http://www.sciencemag.org/news/2016/05/sunflowers-show-complex-fibonacci-sequences

http://jwilson.coe.uga.edu/EMAT6680/Parveen/Fib_nature.htm

http://www.sussexflora.org.uk/resources/articles/fibonacci-series-plants/

https://www.goldennumber.net/plants/

https://www.niftyhomestead.com/blog/fibonacci-sequence-in-nature/

http://www.divinetemplatecreations.com/sacred_geometry/fibonacci.html

https://math.temple.edu/~reich/Fib/fibo.html

Disclaimer: None of the images belong to PlantsandBeyond.

I agree but you would be even more surprised if you google this:

The Golden Ratio

I’ve written a post about it:

https://novuslectio.wordpress.com/2017/11/04/what-is-the-golden-ratio/

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I’m a nerd, so I already knew about Fibonacci sequences, but I never tire of seeing examples in nature. And I didn’t know about the curve of the chicken egg fitting it! So something new for me too!

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So happy to hear 🙂 Its fascinating to learn and discover this sequence in my own backyard 🙂

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I am sorry to hear that uninspiring instruction in the middle grades created in you an aversion toward math. As a former math teacher I enjoyed reading your post on the Fibonacci sequence and viewing the amazing photos. I am glad that your interest in math was rekindled by exploring the FS. Math is not just the study of numbers, but is also an invitation to explore patterns, shapes, and geometric entities, which all can be found in nature and in the entire universe. I am seeking your permission to reblog your amazing post.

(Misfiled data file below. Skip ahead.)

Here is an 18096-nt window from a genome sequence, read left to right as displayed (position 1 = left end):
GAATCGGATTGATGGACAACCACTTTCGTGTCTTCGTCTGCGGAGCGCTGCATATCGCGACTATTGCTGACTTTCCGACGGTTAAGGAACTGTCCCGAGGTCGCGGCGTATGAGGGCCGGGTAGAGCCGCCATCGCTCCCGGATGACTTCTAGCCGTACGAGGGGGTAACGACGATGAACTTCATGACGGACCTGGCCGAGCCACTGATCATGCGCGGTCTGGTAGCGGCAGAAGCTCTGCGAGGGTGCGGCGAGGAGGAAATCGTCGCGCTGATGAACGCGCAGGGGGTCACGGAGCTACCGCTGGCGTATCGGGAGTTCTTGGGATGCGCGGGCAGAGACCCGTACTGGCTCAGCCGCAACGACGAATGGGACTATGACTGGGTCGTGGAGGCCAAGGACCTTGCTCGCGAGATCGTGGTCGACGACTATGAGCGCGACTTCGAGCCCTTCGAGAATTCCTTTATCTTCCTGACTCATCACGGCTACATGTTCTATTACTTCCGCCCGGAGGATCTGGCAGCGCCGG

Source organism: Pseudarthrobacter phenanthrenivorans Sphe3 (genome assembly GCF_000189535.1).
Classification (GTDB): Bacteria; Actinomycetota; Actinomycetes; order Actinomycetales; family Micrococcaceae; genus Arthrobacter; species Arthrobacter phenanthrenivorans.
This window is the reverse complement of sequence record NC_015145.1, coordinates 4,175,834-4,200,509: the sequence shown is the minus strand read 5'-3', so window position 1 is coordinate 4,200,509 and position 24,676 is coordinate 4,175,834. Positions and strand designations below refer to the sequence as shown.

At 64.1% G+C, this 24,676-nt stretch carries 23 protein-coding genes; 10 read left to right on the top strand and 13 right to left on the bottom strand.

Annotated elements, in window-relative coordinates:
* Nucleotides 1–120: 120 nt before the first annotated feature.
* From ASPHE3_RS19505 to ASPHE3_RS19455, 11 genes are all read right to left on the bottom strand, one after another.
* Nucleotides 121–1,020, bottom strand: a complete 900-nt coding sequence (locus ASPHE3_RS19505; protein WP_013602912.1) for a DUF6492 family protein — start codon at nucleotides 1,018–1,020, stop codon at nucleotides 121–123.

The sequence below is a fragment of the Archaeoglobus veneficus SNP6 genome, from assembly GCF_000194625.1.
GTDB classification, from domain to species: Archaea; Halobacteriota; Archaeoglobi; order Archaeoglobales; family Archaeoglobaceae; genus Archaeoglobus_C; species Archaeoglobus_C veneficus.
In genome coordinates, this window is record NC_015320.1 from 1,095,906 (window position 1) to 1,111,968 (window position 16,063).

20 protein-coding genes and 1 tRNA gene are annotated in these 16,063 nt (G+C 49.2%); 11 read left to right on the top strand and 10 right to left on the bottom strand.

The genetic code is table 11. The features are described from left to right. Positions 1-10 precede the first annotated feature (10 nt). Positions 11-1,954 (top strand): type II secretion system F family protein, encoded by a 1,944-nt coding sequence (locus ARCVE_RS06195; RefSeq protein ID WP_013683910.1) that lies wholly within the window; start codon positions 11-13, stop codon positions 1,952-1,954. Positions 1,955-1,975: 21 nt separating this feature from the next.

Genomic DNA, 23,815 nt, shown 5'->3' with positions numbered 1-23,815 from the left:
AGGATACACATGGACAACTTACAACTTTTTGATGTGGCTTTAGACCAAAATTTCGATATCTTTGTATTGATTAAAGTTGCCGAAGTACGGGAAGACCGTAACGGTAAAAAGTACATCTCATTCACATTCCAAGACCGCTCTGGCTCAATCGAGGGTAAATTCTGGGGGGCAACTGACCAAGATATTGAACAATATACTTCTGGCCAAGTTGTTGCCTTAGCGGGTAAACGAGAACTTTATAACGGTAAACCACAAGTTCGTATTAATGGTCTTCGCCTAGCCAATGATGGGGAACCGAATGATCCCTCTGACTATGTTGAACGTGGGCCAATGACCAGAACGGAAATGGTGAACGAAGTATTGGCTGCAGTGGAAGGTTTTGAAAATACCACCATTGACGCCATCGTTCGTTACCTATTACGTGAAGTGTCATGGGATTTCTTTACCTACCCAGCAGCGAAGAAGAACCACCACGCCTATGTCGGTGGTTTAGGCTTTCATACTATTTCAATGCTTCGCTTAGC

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OMG, it will be an honor! Coming from the Math teacher? I only wish to meet you earlier 🙂 Please do reblog, that will definitely ignite my further desire to learn. My case in the middle school, let’s say discrimination, more like it, is etched forever in my mind, but I certainly is in awe of people who do understand the math patterns. Thank you for your inspiring comment, Peter.

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This is totally amazing. You can find math in nature. Great article I love it , and pictures to prove it great too❤️

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LOL, well, thank you so much :)))